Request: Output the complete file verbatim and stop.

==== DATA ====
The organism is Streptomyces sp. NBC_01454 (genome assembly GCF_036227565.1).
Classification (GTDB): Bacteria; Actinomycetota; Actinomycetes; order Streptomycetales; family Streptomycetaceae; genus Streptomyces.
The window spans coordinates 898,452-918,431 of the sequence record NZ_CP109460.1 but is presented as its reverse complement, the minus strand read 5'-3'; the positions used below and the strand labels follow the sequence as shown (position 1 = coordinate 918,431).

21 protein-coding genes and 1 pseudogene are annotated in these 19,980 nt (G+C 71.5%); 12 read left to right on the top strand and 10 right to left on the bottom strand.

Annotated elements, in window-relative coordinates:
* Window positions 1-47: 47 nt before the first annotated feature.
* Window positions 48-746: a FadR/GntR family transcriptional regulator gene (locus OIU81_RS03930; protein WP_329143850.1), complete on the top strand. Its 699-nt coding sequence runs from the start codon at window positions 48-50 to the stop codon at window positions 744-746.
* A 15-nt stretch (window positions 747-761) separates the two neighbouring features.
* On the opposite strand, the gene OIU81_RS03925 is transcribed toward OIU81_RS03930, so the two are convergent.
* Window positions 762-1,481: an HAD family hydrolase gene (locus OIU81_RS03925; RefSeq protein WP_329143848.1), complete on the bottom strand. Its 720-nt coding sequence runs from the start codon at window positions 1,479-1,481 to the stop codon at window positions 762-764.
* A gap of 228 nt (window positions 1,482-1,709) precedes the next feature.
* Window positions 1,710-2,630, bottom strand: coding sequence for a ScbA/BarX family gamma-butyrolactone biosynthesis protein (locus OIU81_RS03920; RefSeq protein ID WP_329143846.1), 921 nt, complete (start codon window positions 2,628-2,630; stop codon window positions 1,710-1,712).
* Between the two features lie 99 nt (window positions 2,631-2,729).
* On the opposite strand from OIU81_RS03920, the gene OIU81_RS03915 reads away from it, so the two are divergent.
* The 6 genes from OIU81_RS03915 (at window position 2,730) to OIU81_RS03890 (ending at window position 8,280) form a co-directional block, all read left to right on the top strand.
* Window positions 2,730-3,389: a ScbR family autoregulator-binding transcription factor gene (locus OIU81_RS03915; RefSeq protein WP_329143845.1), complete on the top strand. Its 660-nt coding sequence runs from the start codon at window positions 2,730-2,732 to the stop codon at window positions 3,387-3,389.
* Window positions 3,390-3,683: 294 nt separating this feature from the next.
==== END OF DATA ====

The organism is Streptomyces sp. NBC_01454 (genome assembly GCF_036227565.1).
Classification (GTDB): Bacteria; Actinomycetota; Actinomycetes; order Streptomycetales; family Streptomycetaceae; genus Streptomyces.
The window spans coordinates 898,452-918,431 of the sequence record NZ_CP109460.1 but is presented as its reverse complement, the minus strand read 5'-3'; the positions used below and the strand labels follow the sequence as shown (position 1 = coordinate 918,431).

21 protein-coding genes and 1 pseudogene are annotated in these 19,980 nt (G+C 71.5%); 12 read left to right on the top strand and 10 right to left on the bottom strand.

Annotated elements, in window-relative coordinates:
* Window positions 1-47: 47 nt before the first annotated feature.
* Window positions 48-746: a FadR/GntR family transcriptional regulator gene (locus OIU81_RS03930; protein WP_329143850.1), complete on the top strand. Its 699-nt coding sequence runs from the start codon at window positions 48-50 to the stop codon at window positions 744-746.
* A 15-nt stretch (window positions 747-761) separates the two neighbouring features.
* On the opposite strand, the gene OIU81_RS03925 is transcribed toward OIU81_RS03930, so the two are convergent.
* Window positions 762-1,481: an HAD family hydrolase gene (locus OIU81_RS03925; RefSeq protein WP_329143848.1), complete on the bottom strand. Its 720-nt coding sequence runs from the start codon at window positions 1,479-1,481 to the stop codon at window positions 762-764.
* A gap of 228 nt (window positions 1,482-1,709) precedes the next feature.
* Window positions 1,710-2,630, bottom strand: coding sequence for a ScbA/BarX family gamma-butyrolactone biosynthesis protein (locus OIU81_RS03920; RefSeq protein ID WP_329143846.1), 921 nt, complete (start codon window positions 2,628-2,630; stop codon window positions 1,710-1,712).
* Between the two features lie 99 nt (window positions 2,631-2,729).
* On the opposite strand from OIU81_RS03920, the gene OIU81_RS03915 reads away from it, so the two are divergent.
* The 6 genes from OIU81_RS03915 (at window position 2,730) to OIU81_RS03890 (ending at window position 8,280) form a co-directional block, all read left to right on the top strand.
* Window positions 2,730-3,389: a ScbR family autoregulator-binding transcription factor gene (locus OIU81_RS03915; RefSeq protein WP_329143845.1), complete on the top strand. Its 660-nt coding sequence runs from the start codon at window positions 2,730-2,732 to the stop codon at window positions 3,387-3,389.
* Window positions 3,390-3,683: 294 nt separating this feature from the next.